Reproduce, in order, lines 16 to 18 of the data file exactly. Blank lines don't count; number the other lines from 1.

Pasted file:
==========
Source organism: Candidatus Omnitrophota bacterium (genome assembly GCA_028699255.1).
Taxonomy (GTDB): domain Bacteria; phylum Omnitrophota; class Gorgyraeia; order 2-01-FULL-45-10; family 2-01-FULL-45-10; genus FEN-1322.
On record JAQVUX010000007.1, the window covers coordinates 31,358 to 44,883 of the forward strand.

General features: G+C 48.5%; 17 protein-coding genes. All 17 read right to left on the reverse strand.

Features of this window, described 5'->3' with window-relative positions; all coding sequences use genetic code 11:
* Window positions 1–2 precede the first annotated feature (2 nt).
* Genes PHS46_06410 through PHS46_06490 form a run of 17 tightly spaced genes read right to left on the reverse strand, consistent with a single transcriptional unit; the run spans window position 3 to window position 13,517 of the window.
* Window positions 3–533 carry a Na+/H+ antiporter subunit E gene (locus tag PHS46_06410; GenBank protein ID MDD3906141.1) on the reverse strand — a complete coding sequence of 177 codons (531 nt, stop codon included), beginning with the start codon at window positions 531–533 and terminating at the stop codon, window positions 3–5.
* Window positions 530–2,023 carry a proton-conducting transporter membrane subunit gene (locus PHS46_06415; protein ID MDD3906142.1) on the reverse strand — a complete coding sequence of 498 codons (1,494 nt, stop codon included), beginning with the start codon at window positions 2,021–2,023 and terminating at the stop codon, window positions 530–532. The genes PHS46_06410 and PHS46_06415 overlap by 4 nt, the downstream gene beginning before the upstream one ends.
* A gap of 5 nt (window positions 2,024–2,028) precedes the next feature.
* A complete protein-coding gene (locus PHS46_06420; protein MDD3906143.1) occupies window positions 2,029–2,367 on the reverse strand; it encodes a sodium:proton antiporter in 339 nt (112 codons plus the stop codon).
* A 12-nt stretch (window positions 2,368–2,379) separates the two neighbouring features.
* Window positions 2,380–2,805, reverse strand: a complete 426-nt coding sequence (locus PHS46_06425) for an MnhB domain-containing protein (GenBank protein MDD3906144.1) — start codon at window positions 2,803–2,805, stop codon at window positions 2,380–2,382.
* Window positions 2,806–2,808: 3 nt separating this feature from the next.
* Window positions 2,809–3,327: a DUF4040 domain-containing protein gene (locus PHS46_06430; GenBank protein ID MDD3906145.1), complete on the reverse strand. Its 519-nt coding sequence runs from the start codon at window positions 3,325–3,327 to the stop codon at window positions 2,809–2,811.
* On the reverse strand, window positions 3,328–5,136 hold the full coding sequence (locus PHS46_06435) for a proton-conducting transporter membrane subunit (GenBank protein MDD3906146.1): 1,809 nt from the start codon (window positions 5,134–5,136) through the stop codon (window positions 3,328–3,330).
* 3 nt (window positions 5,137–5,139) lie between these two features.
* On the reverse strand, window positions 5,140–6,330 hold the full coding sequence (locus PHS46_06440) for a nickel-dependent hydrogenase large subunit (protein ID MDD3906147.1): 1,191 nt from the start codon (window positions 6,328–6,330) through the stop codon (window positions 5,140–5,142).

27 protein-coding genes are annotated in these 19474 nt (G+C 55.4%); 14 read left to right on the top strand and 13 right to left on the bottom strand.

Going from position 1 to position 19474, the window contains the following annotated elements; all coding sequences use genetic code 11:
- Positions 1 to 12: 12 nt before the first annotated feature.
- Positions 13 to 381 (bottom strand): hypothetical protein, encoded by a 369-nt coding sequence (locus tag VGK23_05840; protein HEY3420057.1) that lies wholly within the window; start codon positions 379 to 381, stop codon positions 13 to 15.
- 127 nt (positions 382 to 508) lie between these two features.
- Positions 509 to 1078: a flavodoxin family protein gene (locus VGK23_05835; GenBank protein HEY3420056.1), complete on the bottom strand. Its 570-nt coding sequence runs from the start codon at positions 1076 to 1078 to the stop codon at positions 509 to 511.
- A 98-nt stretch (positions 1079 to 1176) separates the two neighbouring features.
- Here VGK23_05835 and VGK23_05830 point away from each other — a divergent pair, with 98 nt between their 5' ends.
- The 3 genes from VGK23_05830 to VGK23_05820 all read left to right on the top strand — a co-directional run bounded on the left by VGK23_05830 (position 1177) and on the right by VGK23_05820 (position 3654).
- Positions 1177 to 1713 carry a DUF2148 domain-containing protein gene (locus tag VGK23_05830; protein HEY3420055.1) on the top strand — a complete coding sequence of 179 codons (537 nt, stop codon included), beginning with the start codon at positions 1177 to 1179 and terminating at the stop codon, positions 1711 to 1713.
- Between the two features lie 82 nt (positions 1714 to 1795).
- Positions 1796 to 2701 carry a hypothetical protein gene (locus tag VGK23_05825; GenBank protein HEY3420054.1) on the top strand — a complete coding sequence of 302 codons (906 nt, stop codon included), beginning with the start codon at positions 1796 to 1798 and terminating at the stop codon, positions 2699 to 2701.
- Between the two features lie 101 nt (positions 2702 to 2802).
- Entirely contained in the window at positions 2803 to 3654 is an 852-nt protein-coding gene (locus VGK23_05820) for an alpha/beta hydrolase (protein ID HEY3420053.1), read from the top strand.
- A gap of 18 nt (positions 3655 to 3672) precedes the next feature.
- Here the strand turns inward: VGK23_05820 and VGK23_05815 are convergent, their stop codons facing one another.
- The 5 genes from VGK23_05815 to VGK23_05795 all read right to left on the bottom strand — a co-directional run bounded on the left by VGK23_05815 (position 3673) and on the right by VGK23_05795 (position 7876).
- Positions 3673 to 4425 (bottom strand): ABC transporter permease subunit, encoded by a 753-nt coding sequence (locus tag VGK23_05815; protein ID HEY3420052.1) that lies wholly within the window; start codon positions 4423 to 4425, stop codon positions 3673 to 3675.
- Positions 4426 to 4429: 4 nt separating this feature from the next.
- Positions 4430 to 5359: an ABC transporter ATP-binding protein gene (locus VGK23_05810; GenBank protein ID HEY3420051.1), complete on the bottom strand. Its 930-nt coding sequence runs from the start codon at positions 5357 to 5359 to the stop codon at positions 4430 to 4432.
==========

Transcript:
* On the reverse strand, window positions 3,328–5,136 hold the full coding sequence (locus PHS46_06435) for a proton-conducting transporter membrane subunit (GenBank protein MDD3906146.1): 1,809 nt from the start codon (window positions 5,134–5,136) through the stop codon (window positions 3,328–3,330).
* 3 nt (window positions 5,137–5,139) lie between these two features.
* On the reverse strand, window positions 5,140–6,330 hold the full coding sequence (locus PHS46_06440) for a nickel-dependent hydrogenase large subunit (protein ID MDD3906147.1): 1,191 nt from the start codon (window positions 6,328–6,330) through the stop codon (window positions 5,140–5,142).